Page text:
Storage

Hard drives: The forgotten components

Why is the hard drive taken for granted? Is it so advanced that we no longer need to consider the ramifications of different hard drive specifications? In this Daily Feature, James McPherson explains how the hard drive does more than just take orders.


There are a handful of components that every computer has. These components include a processor, memory, motherboard, video card (now optional with an integrated motherboard), and a hard drive. Most everyone pores over their selection of processors, agonizing between the fastest next generation CPU and a cost-effective solution. Video cards run a close second in the pricing game with motherboards and memory given a slight nod to ensure it isn’t last year’s tripe. So, when have you actually looked at the specs on a hard drive? You know, that gizmo that loads your operating system and has all your stuff on it. Yeah, that’s the one. Sure, you’ve got a CAD video card and dual-channel memory, but you do realize that all that data comes from the hard drive, right? If your drive is slow, you’ll be waiting to fill that high speed RAM every single time you load new data.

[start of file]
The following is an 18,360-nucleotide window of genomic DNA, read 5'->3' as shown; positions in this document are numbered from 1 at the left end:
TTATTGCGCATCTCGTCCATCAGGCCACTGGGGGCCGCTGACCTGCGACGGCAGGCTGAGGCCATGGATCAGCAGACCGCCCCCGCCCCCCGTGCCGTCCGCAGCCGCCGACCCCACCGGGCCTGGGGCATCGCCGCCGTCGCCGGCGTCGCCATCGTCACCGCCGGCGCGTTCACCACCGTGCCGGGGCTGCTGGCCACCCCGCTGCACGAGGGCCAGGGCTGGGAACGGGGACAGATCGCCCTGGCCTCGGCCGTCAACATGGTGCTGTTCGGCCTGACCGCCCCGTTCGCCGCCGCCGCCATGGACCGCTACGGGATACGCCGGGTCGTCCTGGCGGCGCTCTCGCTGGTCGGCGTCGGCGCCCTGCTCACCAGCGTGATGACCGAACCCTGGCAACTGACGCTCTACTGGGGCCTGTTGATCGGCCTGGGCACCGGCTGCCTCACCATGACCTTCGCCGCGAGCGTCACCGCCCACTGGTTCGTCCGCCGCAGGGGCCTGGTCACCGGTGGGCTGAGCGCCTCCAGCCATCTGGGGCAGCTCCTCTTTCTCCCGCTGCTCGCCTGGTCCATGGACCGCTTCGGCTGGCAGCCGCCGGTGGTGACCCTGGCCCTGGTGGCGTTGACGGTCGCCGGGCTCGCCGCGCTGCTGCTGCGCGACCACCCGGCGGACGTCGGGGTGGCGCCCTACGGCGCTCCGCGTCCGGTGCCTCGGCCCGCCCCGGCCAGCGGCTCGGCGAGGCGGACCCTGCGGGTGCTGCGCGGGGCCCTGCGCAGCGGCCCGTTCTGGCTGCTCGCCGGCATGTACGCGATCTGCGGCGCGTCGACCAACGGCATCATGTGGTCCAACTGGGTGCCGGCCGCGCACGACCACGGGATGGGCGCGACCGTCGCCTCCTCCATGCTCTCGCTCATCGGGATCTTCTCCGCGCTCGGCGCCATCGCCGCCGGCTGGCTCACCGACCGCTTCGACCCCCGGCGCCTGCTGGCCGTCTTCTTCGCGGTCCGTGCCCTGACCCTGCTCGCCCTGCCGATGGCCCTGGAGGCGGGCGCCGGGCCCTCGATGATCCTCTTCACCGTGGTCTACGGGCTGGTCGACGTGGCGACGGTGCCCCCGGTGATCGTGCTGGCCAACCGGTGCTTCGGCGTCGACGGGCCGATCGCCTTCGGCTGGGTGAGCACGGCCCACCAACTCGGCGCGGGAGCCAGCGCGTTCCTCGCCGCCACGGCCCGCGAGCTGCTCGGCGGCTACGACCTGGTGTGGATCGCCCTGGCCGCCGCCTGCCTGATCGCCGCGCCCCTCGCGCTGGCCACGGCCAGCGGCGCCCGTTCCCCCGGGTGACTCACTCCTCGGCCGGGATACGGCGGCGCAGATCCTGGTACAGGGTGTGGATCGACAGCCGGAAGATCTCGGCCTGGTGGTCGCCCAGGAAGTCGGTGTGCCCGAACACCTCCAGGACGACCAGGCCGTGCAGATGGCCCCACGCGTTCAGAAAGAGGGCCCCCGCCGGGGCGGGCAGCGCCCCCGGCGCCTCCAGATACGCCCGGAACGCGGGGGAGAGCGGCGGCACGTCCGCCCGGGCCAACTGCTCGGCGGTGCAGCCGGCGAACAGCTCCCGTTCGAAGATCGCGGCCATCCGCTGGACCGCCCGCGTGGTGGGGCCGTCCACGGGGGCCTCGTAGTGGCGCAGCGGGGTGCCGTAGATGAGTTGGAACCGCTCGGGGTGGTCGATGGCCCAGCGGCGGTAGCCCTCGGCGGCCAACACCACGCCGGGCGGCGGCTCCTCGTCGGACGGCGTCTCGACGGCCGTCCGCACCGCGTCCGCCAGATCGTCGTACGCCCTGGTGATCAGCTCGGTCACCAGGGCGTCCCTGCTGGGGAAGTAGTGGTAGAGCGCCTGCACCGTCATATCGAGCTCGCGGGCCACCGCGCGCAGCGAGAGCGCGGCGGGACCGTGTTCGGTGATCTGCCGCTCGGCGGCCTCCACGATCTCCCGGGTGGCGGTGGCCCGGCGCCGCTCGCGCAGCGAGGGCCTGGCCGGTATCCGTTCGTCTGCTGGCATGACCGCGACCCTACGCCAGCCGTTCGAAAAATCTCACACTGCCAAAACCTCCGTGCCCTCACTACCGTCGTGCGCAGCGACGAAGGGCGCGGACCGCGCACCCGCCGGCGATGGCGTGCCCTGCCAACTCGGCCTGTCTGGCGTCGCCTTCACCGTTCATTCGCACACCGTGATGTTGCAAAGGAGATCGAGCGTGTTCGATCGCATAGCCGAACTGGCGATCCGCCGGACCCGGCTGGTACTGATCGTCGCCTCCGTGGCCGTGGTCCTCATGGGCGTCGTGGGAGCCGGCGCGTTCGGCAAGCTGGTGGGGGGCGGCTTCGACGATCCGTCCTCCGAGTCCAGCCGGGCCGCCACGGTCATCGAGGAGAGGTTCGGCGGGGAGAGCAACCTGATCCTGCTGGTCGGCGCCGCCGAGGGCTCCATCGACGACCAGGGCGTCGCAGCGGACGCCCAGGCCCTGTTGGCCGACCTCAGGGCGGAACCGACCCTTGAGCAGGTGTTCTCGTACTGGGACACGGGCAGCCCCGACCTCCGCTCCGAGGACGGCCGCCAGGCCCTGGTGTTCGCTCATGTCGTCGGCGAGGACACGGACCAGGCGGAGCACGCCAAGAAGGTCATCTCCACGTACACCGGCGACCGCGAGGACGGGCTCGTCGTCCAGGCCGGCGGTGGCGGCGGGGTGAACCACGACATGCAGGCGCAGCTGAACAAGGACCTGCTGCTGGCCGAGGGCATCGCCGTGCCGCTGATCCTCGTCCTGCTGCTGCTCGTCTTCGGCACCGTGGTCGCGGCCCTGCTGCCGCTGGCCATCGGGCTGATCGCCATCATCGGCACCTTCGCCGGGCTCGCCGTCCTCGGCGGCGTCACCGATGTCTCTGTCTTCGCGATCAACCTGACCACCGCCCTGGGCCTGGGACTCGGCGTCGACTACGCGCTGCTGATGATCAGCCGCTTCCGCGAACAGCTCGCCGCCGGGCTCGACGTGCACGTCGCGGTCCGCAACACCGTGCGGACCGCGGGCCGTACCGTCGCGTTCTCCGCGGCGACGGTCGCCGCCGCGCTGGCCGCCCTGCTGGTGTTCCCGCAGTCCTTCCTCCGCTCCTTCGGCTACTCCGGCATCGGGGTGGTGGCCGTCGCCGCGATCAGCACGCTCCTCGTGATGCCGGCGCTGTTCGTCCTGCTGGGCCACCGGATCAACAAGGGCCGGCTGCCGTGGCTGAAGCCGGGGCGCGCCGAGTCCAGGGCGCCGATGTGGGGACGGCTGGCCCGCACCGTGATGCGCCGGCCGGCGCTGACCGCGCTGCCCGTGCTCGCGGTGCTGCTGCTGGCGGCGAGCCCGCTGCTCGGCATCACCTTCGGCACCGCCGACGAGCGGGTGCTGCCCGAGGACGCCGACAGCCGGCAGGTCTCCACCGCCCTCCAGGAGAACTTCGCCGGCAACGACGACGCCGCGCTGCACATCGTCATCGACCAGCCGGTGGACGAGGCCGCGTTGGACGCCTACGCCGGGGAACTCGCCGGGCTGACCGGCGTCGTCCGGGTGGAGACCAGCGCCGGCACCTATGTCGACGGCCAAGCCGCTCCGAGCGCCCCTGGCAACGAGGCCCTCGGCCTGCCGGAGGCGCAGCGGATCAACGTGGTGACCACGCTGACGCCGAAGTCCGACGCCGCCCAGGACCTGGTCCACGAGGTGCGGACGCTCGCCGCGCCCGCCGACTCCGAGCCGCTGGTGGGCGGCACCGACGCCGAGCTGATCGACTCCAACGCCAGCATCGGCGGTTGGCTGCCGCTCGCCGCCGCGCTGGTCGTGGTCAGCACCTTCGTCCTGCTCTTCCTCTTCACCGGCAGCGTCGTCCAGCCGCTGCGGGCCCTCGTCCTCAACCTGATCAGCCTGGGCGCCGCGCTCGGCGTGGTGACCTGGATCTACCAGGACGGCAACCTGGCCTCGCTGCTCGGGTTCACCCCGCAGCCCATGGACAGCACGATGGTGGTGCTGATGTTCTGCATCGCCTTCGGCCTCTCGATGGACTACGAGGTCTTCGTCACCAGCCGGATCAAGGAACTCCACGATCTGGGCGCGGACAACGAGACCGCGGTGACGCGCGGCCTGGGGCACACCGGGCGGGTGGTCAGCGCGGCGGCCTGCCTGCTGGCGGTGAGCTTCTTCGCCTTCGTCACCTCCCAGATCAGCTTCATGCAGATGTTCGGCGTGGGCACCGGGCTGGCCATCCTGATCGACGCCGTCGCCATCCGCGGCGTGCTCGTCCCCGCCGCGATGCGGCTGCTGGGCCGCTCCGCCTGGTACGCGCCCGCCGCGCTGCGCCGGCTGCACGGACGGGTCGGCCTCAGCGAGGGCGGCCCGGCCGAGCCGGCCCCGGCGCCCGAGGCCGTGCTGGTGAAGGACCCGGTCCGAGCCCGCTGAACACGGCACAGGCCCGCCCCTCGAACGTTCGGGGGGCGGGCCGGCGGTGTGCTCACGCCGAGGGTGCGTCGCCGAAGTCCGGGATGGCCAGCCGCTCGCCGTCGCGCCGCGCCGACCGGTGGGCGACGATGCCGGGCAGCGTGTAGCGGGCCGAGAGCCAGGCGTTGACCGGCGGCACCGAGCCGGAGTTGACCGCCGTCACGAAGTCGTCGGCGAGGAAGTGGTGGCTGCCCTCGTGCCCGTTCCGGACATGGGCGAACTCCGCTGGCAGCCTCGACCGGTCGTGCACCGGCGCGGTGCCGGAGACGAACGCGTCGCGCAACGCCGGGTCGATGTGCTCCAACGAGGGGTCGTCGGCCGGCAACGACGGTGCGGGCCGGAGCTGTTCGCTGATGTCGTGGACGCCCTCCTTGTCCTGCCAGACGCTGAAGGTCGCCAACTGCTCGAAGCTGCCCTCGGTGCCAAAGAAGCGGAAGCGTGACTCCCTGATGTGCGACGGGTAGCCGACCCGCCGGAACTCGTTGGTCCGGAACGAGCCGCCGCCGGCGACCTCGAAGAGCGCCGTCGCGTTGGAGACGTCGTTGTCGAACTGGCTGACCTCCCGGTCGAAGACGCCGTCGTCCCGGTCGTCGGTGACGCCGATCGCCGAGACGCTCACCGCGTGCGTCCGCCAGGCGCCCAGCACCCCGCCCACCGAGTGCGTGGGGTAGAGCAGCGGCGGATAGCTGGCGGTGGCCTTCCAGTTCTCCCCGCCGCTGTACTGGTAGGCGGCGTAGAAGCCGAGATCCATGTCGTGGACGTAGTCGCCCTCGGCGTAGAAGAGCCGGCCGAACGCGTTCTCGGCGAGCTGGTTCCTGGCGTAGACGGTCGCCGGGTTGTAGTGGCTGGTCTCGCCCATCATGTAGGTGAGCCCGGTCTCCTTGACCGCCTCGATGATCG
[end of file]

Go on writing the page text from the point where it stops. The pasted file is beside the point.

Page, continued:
What about drive types?
Thanks to the wonderful world of well-defined and relatively extensible interfaces like SCSI and IDE/ATA, we no longer have to worry about the drive geometry. To be more precise, I would actually consider it more drive geography or even cartography, because it is a map explaining how the drive stores data and what the controller needs to do to read and write data. However, you really don’t have to worry much about sectors, cylinders, or heads anymore.

Note
You will notice that this article doesn’t touch the most common differentiator of drives: the interface. That’s because if you look for Faithe Wempen’s Daily Drill Down on IDE and my Daily Drill Down on SCSI, you will find an exhaustive breakdown on those topics.

Size and shape